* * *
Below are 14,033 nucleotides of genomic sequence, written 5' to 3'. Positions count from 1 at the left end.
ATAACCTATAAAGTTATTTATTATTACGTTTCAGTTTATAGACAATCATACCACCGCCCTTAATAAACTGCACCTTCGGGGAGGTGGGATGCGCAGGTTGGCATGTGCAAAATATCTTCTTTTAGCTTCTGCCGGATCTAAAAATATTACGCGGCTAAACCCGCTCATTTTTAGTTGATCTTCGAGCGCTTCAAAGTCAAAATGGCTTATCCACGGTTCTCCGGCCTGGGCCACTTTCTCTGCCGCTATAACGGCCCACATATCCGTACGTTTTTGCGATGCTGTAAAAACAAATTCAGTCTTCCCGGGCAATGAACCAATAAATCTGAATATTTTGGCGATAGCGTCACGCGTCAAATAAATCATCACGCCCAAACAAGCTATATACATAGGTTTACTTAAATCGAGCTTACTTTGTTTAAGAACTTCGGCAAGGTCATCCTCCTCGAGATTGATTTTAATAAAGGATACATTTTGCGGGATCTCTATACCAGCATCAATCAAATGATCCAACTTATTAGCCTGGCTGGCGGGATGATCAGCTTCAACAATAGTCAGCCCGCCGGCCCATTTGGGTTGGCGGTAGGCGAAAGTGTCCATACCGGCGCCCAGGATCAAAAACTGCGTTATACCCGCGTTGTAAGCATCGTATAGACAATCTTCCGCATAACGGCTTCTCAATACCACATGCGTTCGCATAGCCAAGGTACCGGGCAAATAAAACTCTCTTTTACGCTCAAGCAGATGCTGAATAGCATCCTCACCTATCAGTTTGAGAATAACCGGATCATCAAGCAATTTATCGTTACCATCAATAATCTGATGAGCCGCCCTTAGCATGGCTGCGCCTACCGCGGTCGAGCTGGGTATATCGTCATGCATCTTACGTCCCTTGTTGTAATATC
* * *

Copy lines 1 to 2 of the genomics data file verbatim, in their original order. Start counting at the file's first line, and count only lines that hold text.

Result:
Below are 14,033 nucleotides of genomic sequence, written 5' to 3'. Positions count from 1 at the left end.
ATAACCTATAAAGTTATTTATTATTACGTTTCAGTTTATAGACAATCATACCACCGCCCTTAATAAACTGCACCTTCGGGGAGGTGGGATGCGCAGGTTGGCATGTGCAAAATATCTTCTTTTAGCTTCTGCCGGATCTAAAAATATTACGCGGCTAAACCCGCTCATTTTTAGTTGATCTTCGAGCGCTTCAAAGTCAAAATGGCTTATCCACGGTTCTCCGGCCTGGGCCACTTTCTCTGCCGCTATAACGGCCCACATATCCGTACGTTTTTGCGATGCTGTAAAAACAAATTCAGTCTTCCCGGGCAATGAACCAATAAATCTGAATATTTTGGCGATAGCGTCACGCGTCAAATAAATCATCACGCCCAAACAAGCTATATACATAGGTTTACTTAAATCGAGCTTACTTTGTTTAAGAACTTCGGCAAGGTCATCCTCCTCGAGATTGATTTTAATAAAGGATACATTTTGCGGGATCTCTATACCAGCATCAATCAAATGATCCAACTTATTAGCCTGGCTGGCGGGATGATCAGCTTCAACAATAGTCAGCCCGCCGGCCCATTTGGGTTGGCGGTAGGCGAAAGTGTCCATACCGGCGCCCAGGATCAAAAACTGCGTTATACCCGCGTTGTAAGCATCGTATAGACAATCTTCCGCATAACGGCTTCTCAATACCACATGCGTTCGCATAGCCAAGGTACCGGGCAAATAAAACTCTCTTTTACGCTCAAGCAGATGCTGAATAGCATCCTCACCTATCAGTTTGAGAATAACCGGATCATCAAGCAATTTATCGTTACCATCAATAATCTGATGAGCCGCCCTTAGCATGGCTGCGCCTACCGCGGTCGAGCTGGGTATATCGTCATGCATCTTACGTCCCTTGTTGTAATATC